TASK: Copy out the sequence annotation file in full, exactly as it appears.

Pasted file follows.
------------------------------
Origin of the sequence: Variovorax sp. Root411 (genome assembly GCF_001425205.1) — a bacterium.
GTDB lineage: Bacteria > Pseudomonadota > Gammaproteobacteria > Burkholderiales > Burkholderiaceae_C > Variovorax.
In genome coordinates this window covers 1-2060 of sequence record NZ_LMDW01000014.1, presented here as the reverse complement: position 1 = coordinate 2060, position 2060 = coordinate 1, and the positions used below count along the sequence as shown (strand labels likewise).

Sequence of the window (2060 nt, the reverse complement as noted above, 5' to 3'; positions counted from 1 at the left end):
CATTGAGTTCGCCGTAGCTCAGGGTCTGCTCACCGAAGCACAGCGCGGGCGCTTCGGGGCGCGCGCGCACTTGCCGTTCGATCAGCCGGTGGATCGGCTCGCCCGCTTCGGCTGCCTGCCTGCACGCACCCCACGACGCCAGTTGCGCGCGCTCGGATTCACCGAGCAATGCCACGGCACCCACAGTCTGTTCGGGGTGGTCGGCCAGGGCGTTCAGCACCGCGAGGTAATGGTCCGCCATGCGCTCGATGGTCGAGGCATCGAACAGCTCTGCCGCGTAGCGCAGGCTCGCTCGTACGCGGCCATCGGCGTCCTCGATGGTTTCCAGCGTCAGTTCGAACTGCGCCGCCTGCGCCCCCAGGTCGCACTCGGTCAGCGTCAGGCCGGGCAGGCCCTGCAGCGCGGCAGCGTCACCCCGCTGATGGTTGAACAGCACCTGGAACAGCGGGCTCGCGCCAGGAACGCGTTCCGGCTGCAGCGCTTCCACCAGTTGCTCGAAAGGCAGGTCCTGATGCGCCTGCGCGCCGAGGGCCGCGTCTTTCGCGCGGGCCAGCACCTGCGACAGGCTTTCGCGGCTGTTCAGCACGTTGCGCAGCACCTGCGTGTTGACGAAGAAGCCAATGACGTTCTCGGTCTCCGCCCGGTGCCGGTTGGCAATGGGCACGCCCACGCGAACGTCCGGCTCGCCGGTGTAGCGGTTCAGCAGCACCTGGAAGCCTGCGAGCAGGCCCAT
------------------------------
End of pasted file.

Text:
Origin of the sequence: Variovorax sp. Root411 (genome assembly GCF_001425205.1) — a bacterium.
GTDB lineage: Bacteria > Pseudomonadota > Gammaproteobacteria > Burkholderiales > Burkholderiaceae_C > Variovorax.
In genome coordinates this window covers 1-2060 of sequence record NZ_LMDW01000014.1, presented here as the reverse complement: position 1 = coordinate 2060, position 2060 = coordinate 1, and the positions used below count along the sequence as shown (strand labels likewise).

Sequence of the window (2060 nt, the reverse complement as noted above, 5' to 3'; positions counted from 1 at the left end):
CATTGAGTTCGCCGTAGCTCAGGGTCTGCTCACCGAAGCACAGCGCGGGCGCTTCGGGGCGCGCGCGCACTTGCCGTTCGATCAGCCGGTGGATCGGCTCGCCCGCTTCGGCTGCCTGCCTGCACGCACCCCACGACGCCAGTTGCGCGCGCTCGGATTCACCGAGCAATGCCACGGCACCCACAGTCTGTTCGGGGTGGTCGGCCAGGGCGTTCAGCACCGCGAGGTAATGGTCCGCCATGCGCTCGATGGTCGAGGCATCGAACAGCTCTGCCGCGTAGCGCAGGCTCGCTCGTACGCGGCCATCGGCGTCCTCGATGGTTTCCAGCGTCAGTTCGAACTGCGCCGCCTGCGCCCCCAGGTCGCACTCGGTCAGCGTCAGGCCGGGCAGGCCCTGCAGCGCGGCAGCGTCACCCCGCTGATGGTTGAACAGCACCTGGAACAGCGGGCTCGCGCCAGGAACGCGTTCCGGCTGCAGCGCTTCCACCAGTTGCTCGAAAGGCAGGTCCTGATGCGCCTGCGCGCCGAGGGCCGCGTCTTTCGCGCGGGCCAGCACCTGCGACAGGCTTTCGCGGCTGTTCAGCACGTTGCGCAGCACCTGCGTGTTGACGAAGAAGCCAATGACGTTCTCGGTCTCCGCCCGGTGCCGGTTGGCAATGGGCACGCCCACGCGAACGTCCGGCTCGCCGGTGTAGCGGTTCAGCAGCACCTGGAAGCCTGCGAGCAGGCCCAT